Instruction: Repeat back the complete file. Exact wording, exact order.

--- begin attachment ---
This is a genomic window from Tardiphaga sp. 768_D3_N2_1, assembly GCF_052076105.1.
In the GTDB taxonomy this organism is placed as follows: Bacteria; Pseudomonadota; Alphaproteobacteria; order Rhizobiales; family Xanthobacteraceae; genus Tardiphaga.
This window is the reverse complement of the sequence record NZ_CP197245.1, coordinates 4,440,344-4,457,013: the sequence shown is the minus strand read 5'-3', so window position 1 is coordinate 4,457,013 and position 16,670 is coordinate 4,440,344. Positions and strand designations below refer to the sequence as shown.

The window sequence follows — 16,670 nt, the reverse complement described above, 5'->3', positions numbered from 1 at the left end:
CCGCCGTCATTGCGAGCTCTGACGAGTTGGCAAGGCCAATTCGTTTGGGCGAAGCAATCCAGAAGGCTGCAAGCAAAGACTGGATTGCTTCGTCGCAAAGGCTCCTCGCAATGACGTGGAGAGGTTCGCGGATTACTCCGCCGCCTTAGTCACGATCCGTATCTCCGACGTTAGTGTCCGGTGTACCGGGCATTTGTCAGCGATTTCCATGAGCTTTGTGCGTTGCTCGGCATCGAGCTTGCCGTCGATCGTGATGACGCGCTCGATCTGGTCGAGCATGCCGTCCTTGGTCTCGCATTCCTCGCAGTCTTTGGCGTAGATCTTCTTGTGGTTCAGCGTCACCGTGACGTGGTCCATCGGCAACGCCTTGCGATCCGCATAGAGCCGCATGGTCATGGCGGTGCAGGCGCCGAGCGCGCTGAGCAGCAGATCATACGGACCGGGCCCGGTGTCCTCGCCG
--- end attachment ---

This is a genomic window from Tardiphaga sp. 768_D3_N2_1, assembly GCF_052076105.1.
In the GTDB taxonomy this organism is placed as follows: Bacteria; Pseudomonadota; Alphaproteobacteria; order Rhizobiales; family Xanthobacteraceae; genus Tardiphaga.
This window is the reverse complement of the sequence record NZ_CP197245.1, coordinates 4,440,344-4,457,013: the sequence shown is the minus strand read 5'-3', so window position 1 is coordinate 4,457,013 and position 16,670 is coordinate 4,440,344. Positions and strand designations below refer to the sequence as shown.

The window sequence follows — 16,670 nt, the reverse complement described above, 5'->3', positions numbered from 1 at the left end:
CCGCCGTCATTGCGAGCTCTGACGAGTTGGCAAGGCCAATTCGTTTGGGCGAAGCAATCCAGAAGGCTGCAAGCAAAGACTGGATTGCTTCGTCGCAAAGGCTCCTCGCAATGACGTGGAGAGGTTCGCGGATTACTCCGCCGCCTTAGTCACGATCCGTATCTCCGACGTTAGTGTCCGGTGTACCGGGCATTTGTCAGCGATTTCCATGAGCTTTGTGCGTTGCTCGGCATCGAGCTTGCCGTCGATCGTGATGACGCGCTCGATCTGGTCGAGCATGCCGTCCTTGGTCTCGCATTCCTCGCAGTCTTTGGCGTAGATCTTCTTGTGGTTCAGCGTCACCGTGACGTGGTCCATCGGCAACGCCTTGCGATCCGCATAGAGCCGCATGGTCATGGCGGTGCAGGCGCCGAGCGCGCTGAGCAGCAGATCATACGGACCGGGCCCGGTGTCCTCGCCG